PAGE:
TOKYO (Reuters) - The dollar hovered near a three-year low against a basket of currencies on Friday, undermined by the specter of low U.S. interest rates and the crushing weight of the U.S. budget deficit, with some players looking for it to test an all-time low when players return from the Easter holidays.
The dollar index .DXY slipped to a three-year low of 73.735 on Thursday, having slipped below its 2009 trough of 74.170. It last stood at 74.061 on Friday, about 4.7 percent above its record low of 70.698 marked in March 2008.
Trade was thin as many markets were shut for Easter. But some participants said the greenback’s downtrend looked set to resume once players come back from the holidays.
“The market was generally positive on risk, with VIX (market volatility index) falling to a new low since the Lehman shock, so that’s helping to push down the dollar,” said Koji Fukaya, chief strategist at Credit Suisse.
Some market players also said there is a perception that U.S. economic recovery could sputter if the White House and Congress agree to reduce the deficit with significant spending cuts or tax hikes, which would likely force the Federal Reserve to hold interest rates at record lows even as other central banks raise them.
The dollar’s slide accelerated days after Standard & Poor’s slapped a negative outlook on the United States’ top AAA credit rating earlier this week. The agency said a downgrade was possible if authorities can’t slash the massive U.S. budget deficit within two years.
“Although the market’s initial reaction to the S&P announcement was muted, its impact is filtering through slowly,” said Daisuke Uno, chief strategist at Sumitomo Mitsui Banking Corp.
“The biggest reason behind the dollar’s fall is waning investor confidence in U.S. assets. The market is waking up to the fact that fiscal problems are not limited to euro zone periphery countries.”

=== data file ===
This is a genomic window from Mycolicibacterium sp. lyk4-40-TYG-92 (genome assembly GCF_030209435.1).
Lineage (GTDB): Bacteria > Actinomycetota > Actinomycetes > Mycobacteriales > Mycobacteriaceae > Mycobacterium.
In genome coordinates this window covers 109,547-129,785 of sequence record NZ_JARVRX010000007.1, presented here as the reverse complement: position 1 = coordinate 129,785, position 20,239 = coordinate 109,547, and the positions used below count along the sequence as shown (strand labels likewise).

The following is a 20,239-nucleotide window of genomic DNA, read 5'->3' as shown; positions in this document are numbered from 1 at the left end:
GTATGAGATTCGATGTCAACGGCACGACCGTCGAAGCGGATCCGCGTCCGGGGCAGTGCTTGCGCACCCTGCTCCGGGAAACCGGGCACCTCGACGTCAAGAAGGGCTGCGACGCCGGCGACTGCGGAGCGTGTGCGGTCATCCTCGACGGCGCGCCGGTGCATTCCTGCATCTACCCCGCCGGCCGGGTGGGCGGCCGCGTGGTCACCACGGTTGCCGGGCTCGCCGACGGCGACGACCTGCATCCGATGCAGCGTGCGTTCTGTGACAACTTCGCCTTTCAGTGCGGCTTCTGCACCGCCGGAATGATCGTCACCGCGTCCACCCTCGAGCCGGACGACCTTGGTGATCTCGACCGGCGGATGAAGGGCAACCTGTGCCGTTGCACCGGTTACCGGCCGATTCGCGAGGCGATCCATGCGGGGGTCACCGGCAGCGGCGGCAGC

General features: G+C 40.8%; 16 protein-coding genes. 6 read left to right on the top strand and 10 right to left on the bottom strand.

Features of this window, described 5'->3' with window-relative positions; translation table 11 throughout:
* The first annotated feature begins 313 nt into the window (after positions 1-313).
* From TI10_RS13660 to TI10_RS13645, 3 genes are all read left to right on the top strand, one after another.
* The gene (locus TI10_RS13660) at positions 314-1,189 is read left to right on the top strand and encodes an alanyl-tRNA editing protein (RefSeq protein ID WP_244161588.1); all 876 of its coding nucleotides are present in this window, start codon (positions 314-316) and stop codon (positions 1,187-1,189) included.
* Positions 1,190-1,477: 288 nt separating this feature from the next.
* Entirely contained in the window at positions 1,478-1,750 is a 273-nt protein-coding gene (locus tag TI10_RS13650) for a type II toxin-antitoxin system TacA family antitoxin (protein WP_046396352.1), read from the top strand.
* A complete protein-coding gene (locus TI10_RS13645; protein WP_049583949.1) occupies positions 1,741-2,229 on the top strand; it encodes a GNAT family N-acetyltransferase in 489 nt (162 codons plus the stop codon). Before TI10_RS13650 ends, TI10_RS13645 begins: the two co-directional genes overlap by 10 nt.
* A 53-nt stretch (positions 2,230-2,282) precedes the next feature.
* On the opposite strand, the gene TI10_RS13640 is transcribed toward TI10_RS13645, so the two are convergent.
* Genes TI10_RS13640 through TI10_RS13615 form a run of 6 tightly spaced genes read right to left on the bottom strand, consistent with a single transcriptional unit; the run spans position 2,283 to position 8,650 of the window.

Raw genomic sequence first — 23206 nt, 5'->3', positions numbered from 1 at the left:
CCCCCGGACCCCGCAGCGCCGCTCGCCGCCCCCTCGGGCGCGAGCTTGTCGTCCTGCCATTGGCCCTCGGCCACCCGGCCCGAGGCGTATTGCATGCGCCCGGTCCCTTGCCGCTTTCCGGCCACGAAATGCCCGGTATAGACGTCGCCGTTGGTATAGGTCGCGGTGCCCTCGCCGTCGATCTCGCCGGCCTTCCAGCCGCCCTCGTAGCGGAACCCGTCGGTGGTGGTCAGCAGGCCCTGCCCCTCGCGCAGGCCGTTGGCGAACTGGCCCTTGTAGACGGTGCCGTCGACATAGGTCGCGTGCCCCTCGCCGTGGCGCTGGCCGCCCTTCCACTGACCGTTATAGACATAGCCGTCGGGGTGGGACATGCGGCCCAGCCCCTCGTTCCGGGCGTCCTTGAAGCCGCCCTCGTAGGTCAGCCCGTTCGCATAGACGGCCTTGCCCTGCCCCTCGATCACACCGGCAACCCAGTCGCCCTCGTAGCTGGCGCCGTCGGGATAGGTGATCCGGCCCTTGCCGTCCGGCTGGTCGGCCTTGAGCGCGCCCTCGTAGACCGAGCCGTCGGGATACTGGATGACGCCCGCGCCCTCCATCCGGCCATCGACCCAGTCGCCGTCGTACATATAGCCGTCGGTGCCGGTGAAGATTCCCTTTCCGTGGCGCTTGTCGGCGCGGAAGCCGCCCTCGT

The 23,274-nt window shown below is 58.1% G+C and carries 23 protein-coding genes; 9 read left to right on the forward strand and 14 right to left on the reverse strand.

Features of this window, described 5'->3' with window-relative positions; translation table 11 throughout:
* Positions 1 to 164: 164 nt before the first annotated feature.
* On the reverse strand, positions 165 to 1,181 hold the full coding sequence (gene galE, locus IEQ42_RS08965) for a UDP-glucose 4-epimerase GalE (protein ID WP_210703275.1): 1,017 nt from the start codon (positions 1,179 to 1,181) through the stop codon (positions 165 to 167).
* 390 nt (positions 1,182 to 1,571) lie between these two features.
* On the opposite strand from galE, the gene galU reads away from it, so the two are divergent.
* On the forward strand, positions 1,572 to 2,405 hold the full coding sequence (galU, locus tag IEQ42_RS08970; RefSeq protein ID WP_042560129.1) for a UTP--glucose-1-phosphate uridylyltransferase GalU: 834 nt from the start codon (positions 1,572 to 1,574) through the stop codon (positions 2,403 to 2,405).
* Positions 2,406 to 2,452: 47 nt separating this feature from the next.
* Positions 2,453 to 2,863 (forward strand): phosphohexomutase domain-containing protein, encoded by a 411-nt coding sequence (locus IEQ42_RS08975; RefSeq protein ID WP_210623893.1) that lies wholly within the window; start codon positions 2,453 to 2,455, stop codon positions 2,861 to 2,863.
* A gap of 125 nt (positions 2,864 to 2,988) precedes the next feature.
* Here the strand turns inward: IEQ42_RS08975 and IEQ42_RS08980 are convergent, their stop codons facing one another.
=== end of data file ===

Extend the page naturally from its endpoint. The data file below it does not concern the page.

The euro fetched $1.4575, after hitting a 16-month high of $1.4649 on Thursday.
Putting a brake on the euro’s rally for now were option barriers at $1.4650. Comments from European Central Bank Governor Jean-Claude Trichet that this month’s rate increase would not necessarily be the first in a series and that there were no significant signs of second-round inflationary effects also prompted profit-taking in the currency.
While the euro and other risk currencies are riding high, some investors are starting to worry about a potential setback and trying to protect their long positions by selling put options, said a trader at a European bank.
“They hold long positions in cash, but they are also selling options to guard against black swan events,” the trader said. Such flows are helping to push up euro/dollar implied volatilities in recent days, with one-month volatility rising to around 11 percent from around 9 percent in early April.
Dollar/yen traded at 81.84 yen, near a three-week low of 81.61 yen hit on Thursday.
It has broken below key support around 82.00 yen, a 38.2 percent retracement of its rise from a record low hit in mid-March of 76.25 yen to a six-month high of 85.53 yen in early April.
Its next major support level is seen around 80.90 yen, a 50 percent retracement of the same rally.
“When it comes to the dollar/yen, I see limited downside risks. Clearly there’s stronger fear about intervention after the earthquake than before. Even though it’s not clear whether Japan and G7 will intervene again, the fact that they carried out joint intervention last month means a lot,” said Teppei Ino, currency analyst at Bank of Tokyo-Mitsubishi UFJ.
The dollar also fell to a record low of 0.8782 Swiss franc on Thursday before settling down at around 0.8862 franc on Friday.
Reporting by Hideyuki Sano; Editing by Joseph Radford and Chris Gallagher